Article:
We do not, however, diminish the obvious sense of outrage expressed by the prosecution nor that of the able district judge who heard and evaluated the evidence Lambert proffered. Resolution of these difficult questions must nonetheless await the appropriate forum for the constitutional balance our forefathers created to remain in equipoise. Accordingly, we will vacate the order of the district court granting the petition for writ of habeas corpus and remand to the district court with the direction to dismiss the petition without prejudice.


SUR PETITION FOR REHEARING Jan. 26, 1998

The petition for rehearing filed by appellee in the above entitled case having been submitted to the judges who participated in the decision of this court and to all other available circuit judges of the circuit in regular active service, and no judge who concurred in the decision having asked for rehearing, and a majority of the circuit judges of the circuit in regular active service not having voted for rehearing by the court in banc, the petition for rehearing is denied. Judges Nygaard, Roth, Lewis and McKee would have granted rehearing. Attached is Judge Roth's Opinion Sur Denial in which Judges Nygaard, Lewis and McKee join.


Opinion Sur Denial of the Petition for Rehearing


I voted for rehearing in banc because I am profoundly disturbed by the panel's refusal to consider the merits of Lisa Michelle Lambert's petition for a writ of habeas corpus and by the panel's decision to vacate the judgement of the district court and to remand the case with instructions to dismiss Lambert's petition. I am familiar with the merits of the habeas proceeding from reading large portions of the transcript of the proceedings before the district court. As a result, I am aware of the evidence of prosecutorial misconduct that occurred during Lambert's original trial. I find it to be truly shocking. This misconduct included suppression of key evidence, witness tampering, provision of false testimony, and other flagrant violations of Lambert's right to due process.

Once the district court had made factual findings regarding the extent of prosecutorial misconduct findings that critically undermined the validity of the original verdict against Lambert, I find it to be a miscarriage of justice for this Court to turn its back upon the merits of her petition.

Moreover, I differ with the panel's conclusion that a failure to exhaust was not excused by the facts of this case. I find sufficient the district court's determination that the Commonwealth had waived any exhaustion argument. This finding of waiver was made on April 16, 1997, after the Lancaster County Prosecutor conceded on the record that relief was warranted. The district judge, who was present to assess the statements and the demeanor of the prosecutor, found that the Commonwealth's later attempt to retract the concession was ineffective. Nevertheless, the panel's opinion concludes that the district court erred in finding waiver because of the circumstances in which the concession was made. Panel Opinion at ___ [typescript at 32 n.28]. Because, however, the panel so carefully avoids any consideration of the merits of the case, its opinion fails to note that the Commonwealth's concession was made in the aftermath of the shocking recollection by the victim's mother, Hazel Show, that she had been encouraged by a Lancaster County police officer to suppress critical information that corroborated Lambert's account of the events surrounding the murder of Laurie Show.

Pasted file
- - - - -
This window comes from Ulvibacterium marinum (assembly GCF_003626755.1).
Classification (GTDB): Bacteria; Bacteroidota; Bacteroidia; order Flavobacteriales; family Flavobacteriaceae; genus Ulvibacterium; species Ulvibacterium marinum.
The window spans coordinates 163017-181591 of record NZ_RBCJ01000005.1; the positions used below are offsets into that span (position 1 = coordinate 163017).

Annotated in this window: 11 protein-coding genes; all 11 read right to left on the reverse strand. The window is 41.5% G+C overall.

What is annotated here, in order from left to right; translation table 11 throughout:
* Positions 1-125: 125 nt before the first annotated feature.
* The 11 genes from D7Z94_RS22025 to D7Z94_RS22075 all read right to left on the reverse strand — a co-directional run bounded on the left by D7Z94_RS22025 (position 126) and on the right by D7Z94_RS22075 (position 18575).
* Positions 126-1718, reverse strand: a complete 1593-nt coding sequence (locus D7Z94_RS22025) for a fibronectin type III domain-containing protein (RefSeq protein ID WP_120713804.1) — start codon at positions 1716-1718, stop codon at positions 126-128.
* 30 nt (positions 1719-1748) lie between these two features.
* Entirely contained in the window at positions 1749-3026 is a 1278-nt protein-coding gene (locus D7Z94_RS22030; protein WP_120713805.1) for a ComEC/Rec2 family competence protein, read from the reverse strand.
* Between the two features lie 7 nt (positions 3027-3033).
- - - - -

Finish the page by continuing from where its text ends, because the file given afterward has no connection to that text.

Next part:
Indeed, even if the district court were to have erred in reaching the issue of actual innocence, once there has been a demonstration of a miscarriage of justice, such as I find here, I cannot turn my back on that showing.

Moreover, even if I were to disregard the Commonwealth's concession that relief was warranted, I believe that proof of a miscarriage of justice to the extent uncovered in this case requires a determination that the issue of exhaustion has been waived. In Granberry v. Greer, a unanimous Court established that "if a full trial has been held in the district court and it is evident that a miscarriage of justice has occurred, it may also be appropriate for the court of appeals to hold that the inexhaustion defense has been waived in order to avoid unnecessary delay in granting relief that is plainly warranted." 481 U.S. 129, 135 (1987).

I do not agree that the enactment of the Anti-Terrorism and Effective Death Penalty Act of 1996 (AEDPA) has eroded the Court's holding in Granberry. I do not agree that, once such a demonstration of injustice has been placed on the record, we can turn our backs on it under the excuse of AEDPA.

Given the degree of misconduct uncovered during the fourteen days of testimony before the district court, this is unquestionably a case in which the interests of justice demand that the exhaustion requirement be waived.

I will make no statement regarding the propriety of the extent of the relief ordered by the district court. However, I find it impossible to conclude that a habeas petitioner, who has proven by clear and convincing evidence that she has suffered a miscarriage of justice, must return to a prison cell to start her petitions all over again. For the above reasons, I believe that the panel should have reviewed on the merits the district court's granting of the petition for habeas corpus.

Judges Nygaard, Lewis and McKee join in this Opinion.


Summaries of

Lambert v. Blackwell

United States Court of Appeals, Third Circuit
Dec 29, 1997
134 F.3d 506 (3d Cir. 1997)

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Case details for

Lambert v. Blackwell

Case Details

Full title:LISA MICHELLE LAMBERT v. CHARLOTTE BLACKWELL, MRS., SUPERINTENDENT; THE…

Court:United States Court of Appeals, Third Circuit

Date published: Dec 29, 1997

Citations

134 F.3d 506 (3d Cir. 1997)